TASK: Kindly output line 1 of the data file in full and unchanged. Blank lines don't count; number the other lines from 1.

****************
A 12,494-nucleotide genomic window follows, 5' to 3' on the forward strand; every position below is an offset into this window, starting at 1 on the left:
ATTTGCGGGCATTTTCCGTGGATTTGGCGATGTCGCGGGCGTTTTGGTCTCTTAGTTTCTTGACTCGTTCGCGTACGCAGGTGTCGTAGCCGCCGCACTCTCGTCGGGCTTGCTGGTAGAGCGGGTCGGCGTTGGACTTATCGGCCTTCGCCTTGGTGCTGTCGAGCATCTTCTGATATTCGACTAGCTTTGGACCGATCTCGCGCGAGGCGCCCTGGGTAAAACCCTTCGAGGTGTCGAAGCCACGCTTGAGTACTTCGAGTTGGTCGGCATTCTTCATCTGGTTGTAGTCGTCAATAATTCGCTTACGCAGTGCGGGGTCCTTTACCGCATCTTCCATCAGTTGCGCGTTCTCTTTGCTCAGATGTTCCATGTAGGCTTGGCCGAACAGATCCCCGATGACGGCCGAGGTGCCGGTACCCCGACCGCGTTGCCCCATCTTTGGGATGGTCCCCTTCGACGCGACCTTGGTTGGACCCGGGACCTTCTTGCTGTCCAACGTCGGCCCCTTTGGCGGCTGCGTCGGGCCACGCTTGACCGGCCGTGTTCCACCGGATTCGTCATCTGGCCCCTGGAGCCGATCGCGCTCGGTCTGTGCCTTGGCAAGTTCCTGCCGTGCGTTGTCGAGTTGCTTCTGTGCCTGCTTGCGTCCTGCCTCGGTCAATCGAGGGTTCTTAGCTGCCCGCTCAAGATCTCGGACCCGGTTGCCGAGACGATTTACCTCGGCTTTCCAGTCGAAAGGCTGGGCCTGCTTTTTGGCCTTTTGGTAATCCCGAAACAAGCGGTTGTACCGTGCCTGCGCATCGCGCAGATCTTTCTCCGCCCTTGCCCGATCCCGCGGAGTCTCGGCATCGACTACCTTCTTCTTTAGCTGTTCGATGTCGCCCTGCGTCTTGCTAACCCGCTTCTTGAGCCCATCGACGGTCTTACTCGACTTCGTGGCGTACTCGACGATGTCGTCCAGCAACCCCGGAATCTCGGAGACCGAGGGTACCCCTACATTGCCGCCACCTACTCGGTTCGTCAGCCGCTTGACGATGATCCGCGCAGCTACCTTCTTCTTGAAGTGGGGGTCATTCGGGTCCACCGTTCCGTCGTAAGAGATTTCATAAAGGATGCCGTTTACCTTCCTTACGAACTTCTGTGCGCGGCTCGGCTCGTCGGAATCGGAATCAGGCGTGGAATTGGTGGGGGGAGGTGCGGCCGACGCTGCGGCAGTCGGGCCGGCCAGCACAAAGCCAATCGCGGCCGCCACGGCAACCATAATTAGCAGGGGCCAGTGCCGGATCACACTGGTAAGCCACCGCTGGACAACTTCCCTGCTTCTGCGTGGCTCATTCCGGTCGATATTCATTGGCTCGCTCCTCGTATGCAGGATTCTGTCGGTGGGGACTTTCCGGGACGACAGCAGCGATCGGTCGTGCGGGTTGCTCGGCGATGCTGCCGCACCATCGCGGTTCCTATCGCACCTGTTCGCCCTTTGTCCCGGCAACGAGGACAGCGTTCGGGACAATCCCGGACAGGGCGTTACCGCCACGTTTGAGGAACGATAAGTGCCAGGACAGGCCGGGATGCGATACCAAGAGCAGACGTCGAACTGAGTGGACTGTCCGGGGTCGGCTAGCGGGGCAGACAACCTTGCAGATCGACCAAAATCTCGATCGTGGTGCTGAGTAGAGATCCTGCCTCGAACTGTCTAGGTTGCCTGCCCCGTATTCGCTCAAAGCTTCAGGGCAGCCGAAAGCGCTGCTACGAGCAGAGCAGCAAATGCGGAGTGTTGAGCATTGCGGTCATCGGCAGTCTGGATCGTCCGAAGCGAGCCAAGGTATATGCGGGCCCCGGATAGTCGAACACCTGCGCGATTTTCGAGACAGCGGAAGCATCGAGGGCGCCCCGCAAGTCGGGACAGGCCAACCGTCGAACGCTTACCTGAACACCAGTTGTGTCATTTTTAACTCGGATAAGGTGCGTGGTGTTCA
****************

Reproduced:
A 12,494-nucleotide genomic window follows, 5' to 3' on the forward strand; every position below is an offset into this window, starting at 1 on the left: